Tuesday, April 17, 2012
The current rage in reform circles is to come up with an equitable way to evaluate a teacher’s performance. But few talk about how to measure a principal’s performance. Surely if teachers are going to be held accountable for their students’ gains, certainly principals should be accountable for their teachers’ success or lack thereof. In the current National Council on Teacher Quality bulletin, there is a proposal set forth by Educators 4 Excellence as well as report by the Rand Corporation that deals with this issue. To read more, go to http://www.nctq.org/p/tqb/viewStory.jsp?id=31371
Last November, we told you that some parents in Los Angeles filed a lawsuit that will undoubtedly have ramifications all over the state and perhaps elsewhere. It seems that the “Stull” evaluations we have undergone in our teaching careers have been “incomplete.” According to the Stull Act (Section 44660 of the state’s education code, (http://www.leginfo.ca.gov/cgi-bin/displaycode?section=edc&group=44001-45000&file=44660-44665), part of a teacher’s evaluation is required to include a student achievement component. This has not happened anywhere in the state, hence the lawsuit. To learn more go here - http://tinyurl.com/7sydgo7 and here - http://toped.svefoundation.org/2011/11/02/new-life-for-old-law-on-evaluations/ The case is going forward, the next hearing being June 1st. Two briefs were filed in the case recently, including one by LA Mayor Antonio Villaraigosa. The briefs can be found here http://www.scribd.com/doc/71444873/Doe-v-Deasy-StullAct-LAUSD-suit110211-1 and http://toped.svefoundation.org/wp-content/uploads/2012/04/Eval-EdVoiceSuit-MayorBrief040412.pdf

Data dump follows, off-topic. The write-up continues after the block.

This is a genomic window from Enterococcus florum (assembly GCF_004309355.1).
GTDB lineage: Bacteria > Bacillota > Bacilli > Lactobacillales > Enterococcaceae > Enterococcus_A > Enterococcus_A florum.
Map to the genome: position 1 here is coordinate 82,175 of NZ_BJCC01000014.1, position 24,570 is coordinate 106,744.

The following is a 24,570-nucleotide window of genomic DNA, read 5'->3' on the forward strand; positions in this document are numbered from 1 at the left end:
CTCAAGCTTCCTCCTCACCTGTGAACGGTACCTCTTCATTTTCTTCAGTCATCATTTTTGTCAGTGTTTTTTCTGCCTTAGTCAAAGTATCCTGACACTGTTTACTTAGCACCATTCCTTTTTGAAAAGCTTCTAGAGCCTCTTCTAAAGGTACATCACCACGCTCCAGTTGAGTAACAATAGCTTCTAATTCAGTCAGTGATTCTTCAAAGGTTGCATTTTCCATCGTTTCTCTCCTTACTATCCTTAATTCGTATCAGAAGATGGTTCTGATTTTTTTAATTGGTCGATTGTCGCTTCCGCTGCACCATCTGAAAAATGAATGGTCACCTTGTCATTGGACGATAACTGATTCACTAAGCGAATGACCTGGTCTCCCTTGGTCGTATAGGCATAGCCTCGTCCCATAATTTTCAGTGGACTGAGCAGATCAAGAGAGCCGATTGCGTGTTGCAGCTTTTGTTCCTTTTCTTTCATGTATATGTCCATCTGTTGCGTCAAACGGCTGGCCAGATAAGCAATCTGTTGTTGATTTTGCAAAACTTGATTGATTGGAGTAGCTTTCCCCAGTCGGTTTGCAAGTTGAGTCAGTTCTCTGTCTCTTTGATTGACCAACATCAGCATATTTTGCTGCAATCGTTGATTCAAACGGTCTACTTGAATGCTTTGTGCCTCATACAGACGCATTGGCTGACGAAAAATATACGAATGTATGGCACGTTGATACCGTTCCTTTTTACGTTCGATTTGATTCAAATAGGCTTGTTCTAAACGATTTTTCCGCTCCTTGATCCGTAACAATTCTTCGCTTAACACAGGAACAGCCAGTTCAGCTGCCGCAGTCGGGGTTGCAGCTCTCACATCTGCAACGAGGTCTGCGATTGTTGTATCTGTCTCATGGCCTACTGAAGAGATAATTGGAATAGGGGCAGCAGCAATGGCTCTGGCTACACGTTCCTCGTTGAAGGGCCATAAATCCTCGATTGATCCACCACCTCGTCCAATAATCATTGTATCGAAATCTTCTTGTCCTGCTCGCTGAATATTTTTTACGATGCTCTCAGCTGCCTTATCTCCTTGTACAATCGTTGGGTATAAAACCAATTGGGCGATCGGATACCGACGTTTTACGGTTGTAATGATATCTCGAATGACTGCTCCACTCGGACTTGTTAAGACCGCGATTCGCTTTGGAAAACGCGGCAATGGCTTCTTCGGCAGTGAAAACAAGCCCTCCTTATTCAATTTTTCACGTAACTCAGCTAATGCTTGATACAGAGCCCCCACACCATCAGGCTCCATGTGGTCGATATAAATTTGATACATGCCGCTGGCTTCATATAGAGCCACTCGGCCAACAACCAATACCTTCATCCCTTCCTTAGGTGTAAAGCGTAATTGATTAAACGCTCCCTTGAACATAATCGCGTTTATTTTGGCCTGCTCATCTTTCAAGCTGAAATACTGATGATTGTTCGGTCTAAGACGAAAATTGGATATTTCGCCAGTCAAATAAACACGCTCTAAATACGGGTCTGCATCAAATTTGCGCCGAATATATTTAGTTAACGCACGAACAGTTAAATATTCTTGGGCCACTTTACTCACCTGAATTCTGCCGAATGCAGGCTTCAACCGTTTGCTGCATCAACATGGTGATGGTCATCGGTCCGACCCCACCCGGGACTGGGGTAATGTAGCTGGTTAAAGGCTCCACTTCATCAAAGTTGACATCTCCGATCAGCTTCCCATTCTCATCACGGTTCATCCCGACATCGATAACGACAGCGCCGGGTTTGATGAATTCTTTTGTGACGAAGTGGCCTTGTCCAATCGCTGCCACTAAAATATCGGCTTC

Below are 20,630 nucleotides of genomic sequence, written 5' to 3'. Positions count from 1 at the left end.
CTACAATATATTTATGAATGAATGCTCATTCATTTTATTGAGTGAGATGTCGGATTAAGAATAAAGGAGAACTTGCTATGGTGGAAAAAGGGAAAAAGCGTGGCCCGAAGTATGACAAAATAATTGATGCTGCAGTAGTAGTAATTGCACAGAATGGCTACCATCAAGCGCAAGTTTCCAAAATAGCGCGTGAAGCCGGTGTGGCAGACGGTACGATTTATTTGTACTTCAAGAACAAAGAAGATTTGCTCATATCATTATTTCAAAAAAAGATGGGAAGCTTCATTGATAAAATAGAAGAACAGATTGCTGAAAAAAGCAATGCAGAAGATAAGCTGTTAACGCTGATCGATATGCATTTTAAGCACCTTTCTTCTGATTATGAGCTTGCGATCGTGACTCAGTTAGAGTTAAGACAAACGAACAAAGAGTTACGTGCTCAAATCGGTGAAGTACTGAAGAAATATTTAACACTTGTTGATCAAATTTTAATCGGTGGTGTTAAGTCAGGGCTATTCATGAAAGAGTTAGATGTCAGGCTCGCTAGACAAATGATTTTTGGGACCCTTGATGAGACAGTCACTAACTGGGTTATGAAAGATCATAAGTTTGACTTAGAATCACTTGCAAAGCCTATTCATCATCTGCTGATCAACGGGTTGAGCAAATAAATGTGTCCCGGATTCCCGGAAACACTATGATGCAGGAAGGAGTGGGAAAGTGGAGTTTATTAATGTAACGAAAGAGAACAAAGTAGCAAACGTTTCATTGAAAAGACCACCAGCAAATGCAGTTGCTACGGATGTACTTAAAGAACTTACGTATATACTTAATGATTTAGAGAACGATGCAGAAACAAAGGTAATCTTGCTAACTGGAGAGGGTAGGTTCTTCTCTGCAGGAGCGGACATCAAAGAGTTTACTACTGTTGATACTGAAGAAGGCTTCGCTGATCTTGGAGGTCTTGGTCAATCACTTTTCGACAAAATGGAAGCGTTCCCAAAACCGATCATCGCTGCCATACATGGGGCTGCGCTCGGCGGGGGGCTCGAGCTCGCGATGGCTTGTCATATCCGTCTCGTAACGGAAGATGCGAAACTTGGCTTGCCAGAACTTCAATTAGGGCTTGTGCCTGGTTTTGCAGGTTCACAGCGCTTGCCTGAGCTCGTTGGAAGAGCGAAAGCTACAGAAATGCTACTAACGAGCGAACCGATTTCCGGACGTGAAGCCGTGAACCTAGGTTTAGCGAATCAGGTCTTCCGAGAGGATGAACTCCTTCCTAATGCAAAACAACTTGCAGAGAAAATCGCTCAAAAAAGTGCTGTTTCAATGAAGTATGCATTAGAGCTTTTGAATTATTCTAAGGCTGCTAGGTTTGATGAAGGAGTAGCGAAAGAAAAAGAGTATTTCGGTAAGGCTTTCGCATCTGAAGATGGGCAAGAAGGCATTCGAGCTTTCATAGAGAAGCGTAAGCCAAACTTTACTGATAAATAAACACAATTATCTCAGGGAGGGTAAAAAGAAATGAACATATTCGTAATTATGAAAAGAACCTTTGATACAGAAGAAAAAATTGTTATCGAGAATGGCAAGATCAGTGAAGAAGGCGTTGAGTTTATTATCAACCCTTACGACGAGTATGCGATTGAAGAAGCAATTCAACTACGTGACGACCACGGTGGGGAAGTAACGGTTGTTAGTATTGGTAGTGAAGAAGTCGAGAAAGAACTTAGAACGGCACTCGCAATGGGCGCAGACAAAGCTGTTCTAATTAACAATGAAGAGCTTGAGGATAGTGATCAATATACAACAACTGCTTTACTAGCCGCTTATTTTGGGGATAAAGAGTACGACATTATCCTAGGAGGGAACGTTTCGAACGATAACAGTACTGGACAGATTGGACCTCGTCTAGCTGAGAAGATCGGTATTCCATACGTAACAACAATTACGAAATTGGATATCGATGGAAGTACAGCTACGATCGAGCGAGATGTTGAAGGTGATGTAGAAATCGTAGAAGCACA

New York has already implemented a new evaluation system that includes student performance as part of the process. Not surprisingly, there is controversy. Here is a teacher’s opinion in the NY Daily News - http://articles.nydailynews.com/2012-02-19/news/31078238_1_value-added-data-teacher-evaluation-student-gains Marcus Winters at City Journal weighs in here - http://www.city-journal.org/2012/eon0229mw.html
Closer to home, a report by the non-partisan Legislative Analyst Office tackles the teacher layoff process in California. March Reduction In Force notices, seniority, bureaucratic bloat, etc. are all dealt with in a fair and unbiased way. The proposed fixes could affect all teachers in the state. To read this brief document, go to http://www.lao.ca.gov/reports/2012/edu/teacher-layoffs/teacher-layoffs-032212.pdf
Much has been written about Finland and its world class education system. Now there is a book which tries to get to the crux of the reasons for the Finns’ success. Finnish Lessons: What Can the World Learn from Educational Change in Finland By Pasi Sahlberg. Sandra Stotsky, Professor of Education Reform at the University of Arkansas, has a report about the book here - http://xa.yimg.com/kq/groups/7641490/538623379/name/Finnish%20Lessons%20PI%20policy%20brief.pdf and a shorter review can found on page 18 of the current School Reform News - http://heartland.org/sites/default/files/newspaper-issues/pdfs/april_12_srn_web.pdf